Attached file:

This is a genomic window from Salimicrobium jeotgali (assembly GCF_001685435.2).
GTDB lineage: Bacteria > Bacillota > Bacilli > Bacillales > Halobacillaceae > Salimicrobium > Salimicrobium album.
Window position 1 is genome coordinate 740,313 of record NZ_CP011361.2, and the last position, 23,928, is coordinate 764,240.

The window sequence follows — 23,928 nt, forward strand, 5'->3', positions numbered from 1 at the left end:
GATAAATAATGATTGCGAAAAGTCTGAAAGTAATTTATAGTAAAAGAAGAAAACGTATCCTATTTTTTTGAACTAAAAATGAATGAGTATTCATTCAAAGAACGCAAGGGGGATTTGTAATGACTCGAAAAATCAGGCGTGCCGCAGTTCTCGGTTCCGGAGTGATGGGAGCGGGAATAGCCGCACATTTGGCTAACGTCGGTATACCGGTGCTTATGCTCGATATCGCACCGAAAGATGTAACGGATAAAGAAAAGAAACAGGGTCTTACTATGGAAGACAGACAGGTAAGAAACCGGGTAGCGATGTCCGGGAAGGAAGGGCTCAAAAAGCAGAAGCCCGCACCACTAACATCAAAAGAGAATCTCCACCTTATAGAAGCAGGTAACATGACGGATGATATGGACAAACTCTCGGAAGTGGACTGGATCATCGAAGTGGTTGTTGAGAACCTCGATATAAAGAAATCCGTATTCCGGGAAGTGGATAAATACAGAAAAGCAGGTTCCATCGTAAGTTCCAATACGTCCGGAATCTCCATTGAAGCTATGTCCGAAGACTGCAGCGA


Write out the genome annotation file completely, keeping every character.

This is a genomic window from Salimicrobium jeotgali (assembly GCF_001685435.2).
GTDB lineage: Bacteria > Bacillota > Bacilli > Bacillales > Halobacillaceae > Salimicrobium > Salimicrobium album.
Window position 1 is genome coordinate 740,313 of record NZ_CP011361.2, and the last position, 23,928, is coordinate 764,240.

The window sequence follows — 23,928 nt, forward strand, 5'->3', positions numbered from 1 at the left end:
GATAAATAATGATTGCGAAAAGTCTGAAAGTAATTTATAGTAAAAGAAGAAAACGTATCCTATTTTTTTGAACTAAAAATGAATGAGTATTCATTCAAAGAACGCAAGGGGGATTTGTAATGACTCGAAAAATCAGGCGTGCCGCAGTTCTCGGTTCCGGAGTGATGGGAGCGGGAATAGCCGCACATTTGGCTAACGTCGGTATACCGGTGCTTATGCTCGATATCGCACCGAAAGATGTAACGGATAAAGAAAAGAAACAGGGTCTTACTATGGAAGACAGACAGGTAAGAAACCGGGTAGCGATGTCCGGGAAGGAAGGGCTCAAAAAGCAGAAGCCCGCACCACTAACATCAAAAGAGAATCTCCACCTTATAGAAGCAGGTAACATGACGGATGATATGGACAAACTCTCGGAAGTGGACTGGATCATCGAAGTGGTTGTTGAGAACCTCGATATAAAGAAATCCGTATTCCGGGAAGTGGATAAATACAGAAAAGCAGGTTCCATCGTAAGTTCCAATACGTCCGGAATCTCCATTGAAGCTATGTCCGAAGACTGCAGCGA